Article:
Funding tools of the trade

$70,000 grant supports vocational education in Hayden

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— It is not often a high school student knows exactly what they want to do when they finish school.

But Isaac Haskins, a senior at Hayden High School, has it figured out.

He wants to be a welder and plans to get an associate's degree in welding and business from Aims Community College in Greeley. He then hopes to return to Hayden to start a business.

"I figured I wanted to do something for the rest of my life that I enjoyed doing," Haskins said.

He discovered his future career by taking vocational technology classes through the high school.

Thanks to a $70,000 Carl Perkins technical preparation grant, the school plans to build a new facility and purchase equipment.

More students will be able to take the classes taught by Kevin Kleckler, who has been teaching automotive and welding classes for 13 years.

"I've been wanting to add on to this program for a long time," Kleckler said.

All of the school's freshmen -- about 40 students -- signed up to take welding or automotive classes this year. He only had enough room for six.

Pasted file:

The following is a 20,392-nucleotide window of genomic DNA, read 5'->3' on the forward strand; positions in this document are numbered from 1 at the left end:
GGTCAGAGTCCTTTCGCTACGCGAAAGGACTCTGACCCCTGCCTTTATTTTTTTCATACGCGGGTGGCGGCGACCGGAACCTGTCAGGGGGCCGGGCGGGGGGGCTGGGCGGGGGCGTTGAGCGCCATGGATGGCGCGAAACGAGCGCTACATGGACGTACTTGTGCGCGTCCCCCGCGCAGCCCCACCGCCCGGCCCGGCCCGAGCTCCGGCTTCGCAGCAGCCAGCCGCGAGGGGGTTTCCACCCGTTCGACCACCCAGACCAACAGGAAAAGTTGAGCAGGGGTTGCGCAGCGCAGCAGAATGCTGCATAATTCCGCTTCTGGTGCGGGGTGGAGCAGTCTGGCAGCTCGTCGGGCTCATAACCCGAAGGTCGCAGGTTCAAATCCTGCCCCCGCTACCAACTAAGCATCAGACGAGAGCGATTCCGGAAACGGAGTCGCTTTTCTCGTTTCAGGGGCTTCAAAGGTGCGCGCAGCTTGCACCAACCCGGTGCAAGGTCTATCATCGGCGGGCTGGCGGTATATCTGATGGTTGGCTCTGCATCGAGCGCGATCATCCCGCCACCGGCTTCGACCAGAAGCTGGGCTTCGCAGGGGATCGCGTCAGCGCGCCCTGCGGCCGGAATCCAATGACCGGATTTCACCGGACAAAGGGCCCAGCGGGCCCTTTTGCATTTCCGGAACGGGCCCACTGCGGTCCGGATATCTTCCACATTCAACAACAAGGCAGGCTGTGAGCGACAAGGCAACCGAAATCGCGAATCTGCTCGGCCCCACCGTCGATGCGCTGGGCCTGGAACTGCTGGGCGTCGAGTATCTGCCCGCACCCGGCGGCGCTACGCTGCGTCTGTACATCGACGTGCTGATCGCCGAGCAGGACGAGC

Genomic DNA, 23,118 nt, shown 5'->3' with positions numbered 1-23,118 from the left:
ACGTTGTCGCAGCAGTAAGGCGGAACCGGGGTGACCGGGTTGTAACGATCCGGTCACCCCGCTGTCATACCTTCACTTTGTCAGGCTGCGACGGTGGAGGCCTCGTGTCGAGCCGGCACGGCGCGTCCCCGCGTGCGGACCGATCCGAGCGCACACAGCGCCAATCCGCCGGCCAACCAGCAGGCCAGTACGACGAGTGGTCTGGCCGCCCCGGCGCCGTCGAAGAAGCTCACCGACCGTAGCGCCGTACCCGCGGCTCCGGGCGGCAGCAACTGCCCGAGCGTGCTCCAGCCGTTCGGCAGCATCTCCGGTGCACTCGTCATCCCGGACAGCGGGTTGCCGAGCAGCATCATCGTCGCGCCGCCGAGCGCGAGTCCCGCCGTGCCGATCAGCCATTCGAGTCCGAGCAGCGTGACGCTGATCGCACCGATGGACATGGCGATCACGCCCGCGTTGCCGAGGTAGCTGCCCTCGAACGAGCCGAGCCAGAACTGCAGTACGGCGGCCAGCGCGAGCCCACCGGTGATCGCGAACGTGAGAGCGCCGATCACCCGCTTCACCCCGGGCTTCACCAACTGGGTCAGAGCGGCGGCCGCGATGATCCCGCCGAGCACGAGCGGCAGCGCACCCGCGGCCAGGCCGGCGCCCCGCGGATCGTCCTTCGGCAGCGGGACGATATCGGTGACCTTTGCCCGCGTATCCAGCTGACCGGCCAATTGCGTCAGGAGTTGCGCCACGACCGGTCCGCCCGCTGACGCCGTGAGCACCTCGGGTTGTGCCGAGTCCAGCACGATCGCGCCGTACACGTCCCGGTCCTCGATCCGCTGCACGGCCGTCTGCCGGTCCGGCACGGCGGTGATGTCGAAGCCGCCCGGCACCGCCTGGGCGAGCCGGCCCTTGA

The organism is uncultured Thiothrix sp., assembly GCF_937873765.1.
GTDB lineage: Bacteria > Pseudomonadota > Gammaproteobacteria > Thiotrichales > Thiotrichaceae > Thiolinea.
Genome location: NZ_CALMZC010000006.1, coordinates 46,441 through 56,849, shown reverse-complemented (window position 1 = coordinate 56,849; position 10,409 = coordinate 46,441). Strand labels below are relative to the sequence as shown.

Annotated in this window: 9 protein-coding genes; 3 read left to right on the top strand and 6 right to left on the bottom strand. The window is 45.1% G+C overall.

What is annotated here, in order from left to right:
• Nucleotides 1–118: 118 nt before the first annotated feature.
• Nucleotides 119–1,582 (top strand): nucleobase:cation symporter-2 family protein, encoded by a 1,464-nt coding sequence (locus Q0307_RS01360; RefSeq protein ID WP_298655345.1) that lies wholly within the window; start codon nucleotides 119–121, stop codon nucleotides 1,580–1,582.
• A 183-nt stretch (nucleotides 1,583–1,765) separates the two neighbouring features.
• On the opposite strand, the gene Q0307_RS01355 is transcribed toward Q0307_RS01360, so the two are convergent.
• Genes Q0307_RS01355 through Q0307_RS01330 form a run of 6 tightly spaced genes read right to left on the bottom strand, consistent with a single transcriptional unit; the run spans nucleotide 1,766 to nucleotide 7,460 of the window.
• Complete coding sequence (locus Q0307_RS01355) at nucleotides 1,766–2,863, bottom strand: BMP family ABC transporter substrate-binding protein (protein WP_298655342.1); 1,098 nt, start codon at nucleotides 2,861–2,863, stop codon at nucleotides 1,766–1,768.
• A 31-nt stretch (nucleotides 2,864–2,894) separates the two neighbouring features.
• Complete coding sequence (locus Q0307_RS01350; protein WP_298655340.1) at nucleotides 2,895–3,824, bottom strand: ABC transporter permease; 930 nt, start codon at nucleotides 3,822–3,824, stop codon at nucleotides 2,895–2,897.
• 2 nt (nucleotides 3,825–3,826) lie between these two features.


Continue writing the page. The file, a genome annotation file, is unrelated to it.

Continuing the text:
The auto shop is tucked into the corner of the machine shed outside the high school. Weld--ing stations take up most of the space.

Kleckler said the money would allow the school to build a structure to house the automotive shop, complete with a painting booth.

He hopes to triple the number of students who take automotive classes. Freeing up space in the existing shop also will allow him to teach more welding students.

The vocational programs serve to complement the traditional curriculum at the Hayden schools.

"They have to have something to fall back on," Kleckler said. "It's by no means an alternative type of education."

The skills taught in the classes translate into a potentially large paycheck, too.

Haskins has been taking college level welding classes, taught by Kleckler before school, for the past two years. Haskins has five welding certificates and is on track to make between $65 and $100 an hour, Kleckler said.

"We have a high rate of success with our kids when they leave here," Kleckler said. "We want to make sure they're prepared for the jobs we have here and in the Steamboat area."

Hayden Superintendent Mike Luppes said he hopes the vocational programs continue to grow.

Luppes said the amount of interest and benefits in the vocational classes reiterates the need to create a regional vocational training center.

"We see it as a need for the entire area," Luppes said.

--To reach Matt Stensland, call 871-4210 or e-mail mstensland@steamboatpilot.com

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